Child Abuse Bill Becomes Law In Oklahoma, Amendment Sparks Controversy
By Jessi Mitchell, News 9, May 16, 2017
OKLAHOMA CITY - Gov. Mary Fallin signed a bill into law last week, giving child sex abuse victims longer to come forward, but critics say an amendment to the bill may actually be detrimental to some of the victims.
HB1470 was part of the Hidden Predator Act, meant to increase protections to child sex abuse victims. A paragraph was added, however, that protects the employer of the abuser, and some attorneys fear that clause is unconstitutional.
In March, Rep. Kevin McDugle (R-Tulsa) opened up for the first time about being molested by his youth minister. McDugle shared how hard it was to talk about the incident for decades and urged his colleagues to allow victims up to the age of 45 to come forward.
“That one night, for me, took me 35 years to get to a point that I could actually openly talk about it,” McDugle said. “I’m a Marine Corps veteran, a drill instructor, so it’s not a story that I wanted to tell.”
When the act passed through the legislature the bill's author Rep. Carol Bush (R-Tulsa) commended voters in support of the bill in a letter, stating, “The Legislature has done right by the victims of these crimes, and I’m humbled to have played a part in extending the statute of limitations.”
There was one big difference in the bill's final draft that Gov. Fallin signed, though, which addresses lawsuits against the employer of a predator. The provision only gives victims until the age of 20 to file a claim.
The new paragraph reads:
“If the person committing the act of sexual abuse against a child was employed by an institution, agency, firm, business, corporation or other public or private legal entity that owed a duty of care to the victim, or the accused and the child were engaged in some activity over which the legal entity had some degree of responsibility or control, the action must be brought against such employer or legal entity within two (2) years; provided, that the time limit for commencement of an action pursuant to this paragraph is tolled for a child until the child reaches the age of eighteen (18) years, and damages against the legal entity shall be awarded only if there is a finding of gross negligence on the part of the legal entity.”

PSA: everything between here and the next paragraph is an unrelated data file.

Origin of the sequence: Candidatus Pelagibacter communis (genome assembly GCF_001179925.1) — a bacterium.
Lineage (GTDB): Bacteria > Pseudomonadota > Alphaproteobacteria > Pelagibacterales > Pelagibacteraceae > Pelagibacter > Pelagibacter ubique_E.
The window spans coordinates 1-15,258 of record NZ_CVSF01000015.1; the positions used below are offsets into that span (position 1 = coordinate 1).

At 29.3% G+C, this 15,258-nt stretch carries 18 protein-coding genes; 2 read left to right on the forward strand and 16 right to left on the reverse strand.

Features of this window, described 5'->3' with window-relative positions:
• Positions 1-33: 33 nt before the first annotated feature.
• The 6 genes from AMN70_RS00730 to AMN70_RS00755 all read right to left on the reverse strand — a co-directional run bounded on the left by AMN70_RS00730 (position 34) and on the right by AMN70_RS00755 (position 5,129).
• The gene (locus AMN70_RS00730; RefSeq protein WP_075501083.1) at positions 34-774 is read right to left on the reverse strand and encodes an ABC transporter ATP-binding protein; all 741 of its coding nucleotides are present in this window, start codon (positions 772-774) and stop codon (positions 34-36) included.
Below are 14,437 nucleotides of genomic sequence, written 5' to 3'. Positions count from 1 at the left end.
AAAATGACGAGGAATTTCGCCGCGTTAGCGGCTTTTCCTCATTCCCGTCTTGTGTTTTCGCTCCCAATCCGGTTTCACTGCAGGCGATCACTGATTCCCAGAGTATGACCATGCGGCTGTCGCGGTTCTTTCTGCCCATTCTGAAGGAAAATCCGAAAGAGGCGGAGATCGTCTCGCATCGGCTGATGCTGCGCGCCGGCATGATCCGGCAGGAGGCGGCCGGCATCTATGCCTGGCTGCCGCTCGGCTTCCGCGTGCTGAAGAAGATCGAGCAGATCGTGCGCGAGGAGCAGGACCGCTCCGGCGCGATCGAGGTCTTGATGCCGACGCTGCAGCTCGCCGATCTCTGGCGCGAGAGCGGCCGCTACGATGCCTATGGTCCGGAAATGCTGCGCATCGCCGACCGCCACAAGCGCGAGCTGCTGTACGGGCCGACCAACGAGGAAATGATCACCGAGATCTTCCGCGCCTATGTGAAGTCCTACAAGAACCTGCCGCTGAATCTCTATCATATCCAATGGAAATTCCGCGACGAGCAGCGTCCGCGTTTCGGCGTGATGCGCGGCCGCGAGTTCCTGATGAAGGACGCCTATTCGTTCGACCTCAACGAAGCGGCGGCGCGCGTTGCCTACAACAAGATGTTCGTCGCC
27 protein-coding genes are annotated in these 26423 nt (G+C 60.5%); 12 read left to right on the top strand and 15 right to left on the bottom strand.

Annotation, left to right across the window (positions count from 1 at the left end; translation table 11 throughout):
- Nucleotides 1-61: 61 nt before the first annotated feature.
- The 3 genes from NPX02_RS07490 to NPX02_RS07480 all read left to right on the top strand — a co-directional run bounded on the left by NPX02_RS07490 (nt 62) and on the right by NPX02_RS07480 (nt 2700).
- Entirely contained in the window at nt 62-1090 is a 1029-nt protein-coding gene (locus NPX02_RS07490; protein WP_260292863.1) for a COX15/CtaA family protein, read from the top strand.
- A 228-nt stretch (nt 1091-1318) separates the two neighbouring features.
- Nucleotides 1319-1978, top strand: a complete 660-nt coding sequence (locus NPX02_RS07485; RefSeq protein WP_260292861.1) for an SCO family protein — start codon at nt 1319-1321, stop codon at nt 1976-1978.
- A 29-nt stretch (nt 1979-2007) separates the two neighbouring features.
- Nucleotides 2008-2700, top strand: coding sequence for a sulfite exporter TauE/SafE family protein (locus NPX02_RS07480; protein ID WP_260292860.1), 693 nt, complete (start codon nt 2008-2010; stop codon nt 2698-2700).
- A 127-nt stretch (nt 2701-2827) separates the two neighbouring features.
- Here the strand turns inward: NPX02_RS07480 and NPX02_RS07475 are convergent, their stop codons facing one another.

“I cannot help but feel that this legislature knew about the Perry case and purposefully created a law to punish these children so they couldn’t sue their school,” said attorney Cameron Spradling, who represents 10 of the 24 victims who reported being molested by a Perry teacher’s aide in class.
A closer look at the new law shows the victims must now prove the school district exercised "gross negligence" by failing to report the alleged abuse. Adults only have to prove simple negligence in similar lawsuits against entities.
Spradling explained with an analogy.
“There’s a wolf outside the door,” he said, “and negligence would be you failed to lock the door to prevent the wolf to come in and eat the children. Now with gross negligence, you’re going to have to prove that they knew it was a wolf and that they willingly opened the door and said, ‘wolf, come in and eat our children’.”
If the victim loses the lawsuit, they will have to pay attorneys’ fees for the entity they sued, eliminating the so-called “American Rule.”
The woman behind the Hidden Predator Act, Ginger Lewis, tells News 9's Jessi Mitchell that the main goal was achieved by increasing the statute of limitations for victims.
Lewis admits, however, that the amendment was added later without her group's support.
“The primary focus of our bill was to simply get the age up to 45," said Lewis. "I certainly have no desire to make things any more difficult than they already are for survivors of child sexual abuse. I would fully support any initiative to revise the law.”
Gov. Fallin's office responded to the bill's passage with a statement that reads, in part:
"The governor felt such an important provision should be allowed to proceed to provide added protection for countless victims of child abuse. The governor’s office notified authors of the legislation about the broadness of the language in the amendment and suggested they may consider correcting it in a trailer bill. Legislators who want to correct language in the amendment have several avenues they may pursue before the measure takes effect Nov. 1."